Blog / Communication - One Step Forward, Two Steps Slack?

August 7, 2015

It is widely assumed that software developers are introverted and quiet individuals, who like their own headspace when writing code. In my experience, this is generally true; I sometimes like to spend the whole day with my headphones in without interruptions, and yet at other times I would much prefer to be around a buzzing office with lots of voices and conversations to which I can contribute.

The use of Instant Messaging (IM) services at work means that colleagues don’t always need to have a face-to-face conversation to discuss something, or to share information. Of course you can use email for this, but IM is much quicker which makes it perfect for sharing snippets of information.


For over a year now we’ve been using Slack for our internal chat application, as a replacement for our previous solution, Campfire. Put simply, Slack is great. It’s been fantastically designed for both simple and advanced use, it has an amazing array of compatible plugins and integrations, but most of all it feels fun to use.

I engage much more with my work colleagues (both in public room and private one-on-one conversations) than I used to, and that’s because the software makes me feel like conversing with colleagues should be encouraged, rather than just happen on its own where necessary. We also invite our clients to use it, so that real-time conversations can be had with them too, without the overhead of typing a large email. There is a trust in place that chat will be kept professional within the rooms in which our clients reside.

Slack does have one big downfall however. It’s too easy to use. Often I’ve found myself having conversations online which should have been had in person. It’s all too easy to forget that before we had email and IM services, we actually had to talk to one another. Here are a few things to bear in mind:

1) Purely text-based services provide no emotion, and no intent

It’s very easy to misinterpret something simple when you can’t see someone’s face, and this should not be underestimated. You can make a hugely different impression on someone just by lacking any hint of the emotion associated with what you said. Admittedly, there are some occasions where it may not be possible to have a face-to-face conversation, so why not use an emoticon (or an Emoji) to provide some context? Make it clear to the person you’re addressing how you feel just like you would in person, and leave very little room for misunderstanding. Alternatively, why not use something like Google Hangouts or Skype where possible? If you can’t be there in person, then sharing your facial expressions via the internet and a webcam comes a close second, but can never be as good as them standing or sitting next to you.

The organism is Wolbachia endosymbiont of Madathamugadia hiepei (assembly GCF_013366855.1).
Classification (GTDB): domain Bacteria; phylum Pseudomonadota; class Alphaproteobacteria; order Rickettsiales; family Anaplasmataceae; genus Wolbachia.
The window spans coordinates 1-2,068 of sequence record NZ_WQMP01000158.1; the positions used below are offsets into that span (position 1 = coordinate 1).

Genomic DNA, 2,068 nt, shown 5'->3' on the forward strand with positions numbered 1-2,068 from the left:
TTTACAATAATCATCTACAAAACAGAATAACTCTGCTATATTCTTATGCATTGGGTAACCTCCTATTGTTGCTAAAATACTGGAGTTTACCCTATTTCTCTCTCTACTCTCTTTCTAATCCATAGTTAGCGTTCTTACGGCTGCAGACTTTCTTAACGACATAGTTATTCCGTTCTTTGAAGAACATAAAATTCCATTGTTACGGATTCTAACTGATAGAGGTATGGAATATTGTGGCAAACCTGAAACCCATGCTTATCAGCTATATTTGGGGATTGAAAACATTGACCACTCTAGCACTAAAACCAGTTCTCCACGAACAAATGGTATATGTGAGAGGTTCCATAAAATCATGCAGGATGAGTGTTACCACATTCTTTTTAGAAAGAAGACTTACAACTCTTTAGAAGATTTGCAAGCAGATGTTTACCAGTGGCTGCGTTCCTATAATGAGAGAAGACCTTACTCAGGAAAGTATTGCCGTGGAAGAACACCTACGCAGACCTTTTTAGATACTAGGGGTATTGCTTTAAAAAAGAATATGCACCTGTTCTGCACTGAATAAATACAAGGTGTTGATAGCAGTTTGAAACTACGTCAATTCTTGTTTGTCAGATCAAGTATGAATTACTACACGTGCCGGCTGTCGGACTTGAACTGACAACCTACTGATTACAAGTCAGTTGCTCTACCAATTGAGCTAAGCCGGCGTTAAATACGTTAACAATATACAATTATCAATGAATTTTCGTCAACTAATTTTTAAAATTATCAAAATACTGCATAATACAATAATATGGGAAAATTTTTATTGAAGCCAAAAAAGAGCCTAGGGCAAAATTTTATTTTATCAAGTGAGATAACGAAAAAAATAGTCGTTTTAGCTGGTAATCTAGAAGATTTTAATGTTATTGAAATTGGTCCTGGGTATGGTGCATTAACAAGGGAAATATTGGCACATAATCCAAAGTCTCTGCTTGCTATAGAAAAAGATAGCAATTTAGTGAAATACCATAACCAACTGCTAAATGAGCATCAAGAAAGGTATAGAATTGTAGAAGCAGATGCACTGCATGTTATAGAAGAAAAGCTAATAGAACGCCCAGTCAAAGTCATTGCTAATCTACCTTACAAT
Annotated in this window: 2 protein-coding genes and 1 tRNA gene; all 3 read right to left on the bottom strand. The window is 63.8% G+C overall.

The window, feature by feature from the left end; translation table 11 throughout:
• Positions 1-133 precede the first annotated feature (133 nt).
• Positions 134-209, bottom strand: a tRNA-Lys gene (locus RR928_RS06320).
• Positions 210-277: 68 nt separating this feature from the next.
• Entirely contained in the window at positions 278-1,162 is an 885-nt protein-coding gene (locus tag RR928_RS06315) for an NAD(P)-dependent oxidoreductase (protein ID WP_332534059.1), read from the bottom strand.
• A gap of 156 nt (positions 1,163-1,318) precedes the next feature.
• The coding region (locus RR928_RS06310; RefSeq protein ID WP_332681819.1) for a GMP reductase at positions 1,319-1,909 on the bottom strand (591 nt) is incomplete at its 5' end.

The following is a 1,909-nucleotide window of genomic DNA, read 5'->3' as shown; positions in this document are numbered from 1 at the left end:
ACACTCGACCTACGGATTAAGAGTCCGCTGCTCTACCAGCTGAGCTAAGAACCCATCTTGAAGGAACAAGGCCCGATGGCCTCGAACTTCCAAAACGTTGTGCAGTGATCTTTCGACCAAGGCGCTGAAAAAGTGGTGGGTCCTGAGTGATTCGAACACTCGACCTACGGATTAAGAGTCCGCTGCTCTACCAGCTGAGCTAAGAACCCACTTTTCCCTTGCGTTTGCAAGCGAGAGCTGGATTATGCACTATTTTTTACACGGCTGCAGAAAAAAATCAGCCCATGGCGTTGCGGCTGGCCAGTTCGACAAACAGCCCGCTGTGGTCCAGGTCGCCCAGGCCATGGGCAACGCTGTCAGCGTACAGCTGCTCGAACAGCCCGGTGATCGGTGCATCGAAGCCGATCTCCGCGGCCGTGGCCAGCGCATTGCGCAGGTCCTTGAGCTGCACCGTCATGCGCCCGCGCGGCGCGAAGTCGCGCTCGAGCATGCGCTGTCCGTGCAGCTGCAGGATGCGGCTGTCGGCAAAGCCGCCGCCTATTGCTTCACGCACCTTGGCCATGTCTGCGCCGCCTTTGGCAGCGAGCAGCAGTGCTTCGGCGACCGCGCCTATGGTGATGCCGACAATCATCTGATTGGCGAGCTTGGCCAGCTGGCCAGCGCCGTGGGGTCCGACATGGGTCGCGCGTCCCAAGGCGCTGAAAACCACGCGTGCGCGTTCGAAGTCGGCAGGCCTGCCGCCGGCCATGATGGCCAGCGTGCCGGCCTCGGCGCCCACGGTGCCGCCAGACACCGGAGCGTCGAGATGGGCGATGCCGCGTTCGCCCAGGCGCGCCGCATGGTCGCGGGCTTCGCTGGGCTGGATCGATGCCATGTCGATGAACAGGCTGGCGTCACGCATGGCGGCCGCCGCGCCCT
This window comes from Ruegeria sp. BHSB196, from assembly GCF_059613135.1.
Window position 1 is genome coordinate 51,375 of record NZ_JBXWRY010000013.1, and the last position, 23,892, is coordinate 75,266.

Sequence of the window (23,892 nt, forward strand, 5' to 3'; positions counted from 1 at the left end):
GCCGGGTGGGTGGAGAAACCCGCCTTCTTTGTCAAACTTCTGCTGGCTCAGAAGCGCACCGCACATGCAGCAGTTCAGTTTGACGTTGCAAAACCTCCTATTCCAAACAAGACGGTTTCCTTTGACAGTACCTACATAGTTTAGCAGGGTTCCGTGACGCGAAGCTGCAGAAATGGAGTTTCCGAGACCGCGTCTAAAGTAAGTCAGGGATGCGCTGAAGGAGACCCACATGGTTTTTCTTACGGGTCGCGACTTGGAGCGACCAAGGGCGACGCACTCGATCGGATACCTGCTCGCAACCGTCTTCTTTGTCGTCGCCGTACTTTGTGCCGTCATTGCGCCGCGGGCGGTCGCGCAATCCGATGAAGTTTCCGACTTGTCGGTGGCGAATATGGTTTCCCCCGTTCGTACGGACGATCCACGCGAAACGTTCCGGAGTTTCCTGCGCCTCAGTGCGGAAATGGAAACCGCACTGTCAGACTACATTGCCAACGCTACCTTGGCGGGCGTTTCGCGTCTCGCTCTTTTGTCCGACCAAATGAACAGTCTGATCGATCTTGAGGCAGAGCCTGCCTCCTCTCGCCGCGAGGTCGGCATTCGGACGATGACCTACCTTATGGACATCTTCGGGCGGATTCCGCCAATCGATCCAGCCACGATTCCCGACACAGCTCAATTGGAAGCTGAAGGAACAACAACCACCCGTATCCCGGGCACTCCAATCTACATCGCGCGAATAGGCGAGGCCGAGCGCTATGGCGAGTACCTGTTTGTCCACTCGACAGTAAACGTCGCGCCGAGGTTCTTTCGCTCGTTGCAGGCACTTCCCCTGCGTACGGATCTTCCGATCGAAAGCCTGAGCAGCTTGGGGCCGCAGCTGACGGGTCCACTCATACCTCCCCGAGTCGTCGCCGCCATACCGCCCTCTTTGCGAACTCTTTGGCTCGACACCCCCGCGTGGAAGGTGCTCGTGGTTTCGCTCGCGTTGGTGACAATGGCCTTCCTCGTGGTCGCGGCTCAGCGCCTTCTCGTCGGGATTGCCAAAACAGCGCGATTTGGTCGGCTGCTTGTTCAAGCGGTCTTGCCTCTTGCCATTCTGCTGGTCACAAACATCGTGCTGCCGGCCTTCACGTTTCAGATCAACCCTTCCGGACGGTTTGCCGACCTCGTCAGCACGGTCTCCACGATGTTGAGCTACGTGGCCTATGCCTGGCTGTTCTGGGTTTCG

2) Sometimes there are things which aren’t appropriate for an online conversation

As an extreme example, a chat about something personal or about someone’s performance should be had in person. Facial expressions and clarity can make all the difference between it going well for the person involved or going badly. Next time you’re having a conversation with someone online, ask yourself whether it is particularly sensitive, and if you would feel comfortable having it with them face-to-face. If not, should you be having it at all?

3) Occasionally I find that a text-based conversation just doesn’t have the same feeling about it

If I’m discussing a technical problem with someone, the syntax highlighting for example on Slack can be a great tool. However, there really is nothing quite like standing at a whiteboard and discussing some code or architecture with the archaic method of pen to paper. The instant feedback from someone (or even just their facial expression) can be a much more powerful tool to judge reactions, rather than giving that person time to think via the asynchronous nature of an IM client.


Remember, with great power comes great responsibility. IM clients like Slack are great for productivity, and for that reason I cannot recommend them highly enough. They promote interactions between colleagues, group discussions and general inclusion and transparency.

Also, it speeds up conversations and decision-making due to an easily-accessible history, and the fact that no-one can “dominate” the conversation as much as is possible in person. Be aware though, that an online tool will never be able to fully replace the power of a human-to-human conversation. Facial expressions and spontaneous reactions to works and actions can’t be fully replicated via software, at least not before we’re all androids.